“his teaching strategies and the curriculum to accommodate the strategies and topics that arose from the use of graphing calculator” (p. 13). This shows that this teacher was prepared for reactive teaching thereby responding to new types of initiative and opportunities made possible by the graphing calculator.

The data for this study were collected via periodic classroom observations conducted throughout the school year. The study focused on classroom discourse, uses of the graphing calculator, the nature of instructional tasks, and the teacher’s questioning patterns. Three units involving linear functions, polynomial functions, and exponential functions were analyzed. Slavit (1996) reported that the teacher used the ZOOM and

TRACE features of the graphing calculator extensively both when investigating local aspects of the graph, such as finding zeros and solving for extrema, and when investigating global aspects such as trends. The researcher detailed how the teacher changed the frequencies with which he used the graphing calculator and the kind of tasks in which he encouraged this use. The researcher noted that calculator use increased from about 29% in the linear unit to about 57% in the polynomial unit before dropping to about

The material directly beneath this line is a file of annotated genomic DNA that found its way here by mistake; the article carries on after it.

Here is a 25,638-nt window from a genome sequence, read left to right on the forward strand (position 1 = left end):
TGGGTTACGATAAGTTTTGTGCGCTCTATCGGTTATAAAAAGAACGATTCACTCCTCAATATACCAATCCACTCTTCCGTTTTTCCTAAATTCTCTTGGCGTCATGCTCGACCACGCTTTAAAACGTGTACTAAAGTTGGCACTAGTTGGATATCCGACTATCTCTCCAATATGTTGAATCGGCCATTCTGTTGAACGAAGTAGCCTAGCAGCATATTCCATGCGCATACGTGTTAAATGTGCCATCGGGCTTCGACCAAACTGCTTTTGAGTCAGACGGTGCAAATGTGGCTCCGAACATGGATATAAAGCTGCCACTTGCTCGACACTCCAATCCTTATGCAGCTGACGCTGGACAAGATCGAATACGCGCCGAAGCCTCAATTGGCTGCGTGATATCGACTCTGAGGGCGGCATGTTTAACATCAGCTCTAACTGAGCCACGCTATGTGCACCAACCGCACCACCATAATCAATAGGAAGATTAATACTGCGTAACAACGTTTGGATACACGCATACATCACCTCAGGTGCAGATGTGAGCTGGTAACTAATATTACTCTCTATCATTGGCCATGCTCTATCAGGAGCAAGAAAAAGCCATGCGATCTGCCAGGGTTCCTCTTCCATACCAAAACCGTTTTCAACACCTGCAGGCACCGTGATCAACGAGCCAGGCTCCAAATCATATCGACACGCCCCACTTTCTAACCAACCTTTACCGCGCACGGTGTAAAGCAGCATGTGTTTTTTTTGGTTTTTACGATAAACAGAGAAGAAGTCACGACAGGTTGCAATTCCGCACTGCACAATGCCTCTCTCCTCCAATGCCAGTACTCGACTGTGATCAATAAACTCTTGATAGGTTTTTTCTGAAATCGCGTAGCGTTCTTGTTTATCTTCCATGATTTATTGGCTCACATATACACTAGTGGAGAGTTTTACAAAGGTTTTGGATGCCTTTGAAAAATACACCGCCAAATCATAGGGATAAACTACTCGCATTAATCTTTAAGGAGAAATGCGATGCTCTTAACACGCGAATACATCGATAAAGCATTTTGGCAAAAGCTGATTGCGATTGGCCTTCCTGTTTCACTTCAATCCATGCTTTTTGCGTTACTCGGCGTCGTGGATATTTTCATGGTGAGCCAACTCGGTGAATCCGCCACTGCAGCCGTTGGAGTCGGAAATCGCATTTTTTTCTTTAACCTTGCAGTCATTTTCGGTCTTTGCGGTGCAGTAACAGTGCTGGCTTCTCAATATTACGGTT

27% in the exponential unit. Slavit (1996) explained that by the time of the exponential

24 unit the teacher had begun using the calculator to introduce functional properties graphically and he used it sparingly because he did not want students to rely on it totally.

Slavit (1996) further reported that the levels of discourse witnessed in the classroom when the graphing calculator was in use were higher: the teacher posed higher-level questions and the students displayed more active learning behaviors. Slavit (1996) observed that the students controlled the direction of discourse by initiating discussions through “requests for clarification, questions about a problem solving process, factual questions, and conjectures” (p. 10), while the teacher encouraged this by “allowing other students to offer additional comments or corrections” (p. 12) before recapping it himself by restating or extending the students’ comments and posing more questions.

Farrell’s (1996) study focused on six teachers involved in a curriculum development project designed to implement calculators and computers in high school mathematics. Like Slavit (1996), Farrell (1996) reported that there were changes in teacher roles and behaviors when graphing technologies were used in the classroom. The teachers in this study were nearing the end of their first year of teaching pre-calculus using specially designed materials that incorporated graphing technologies, Calculus and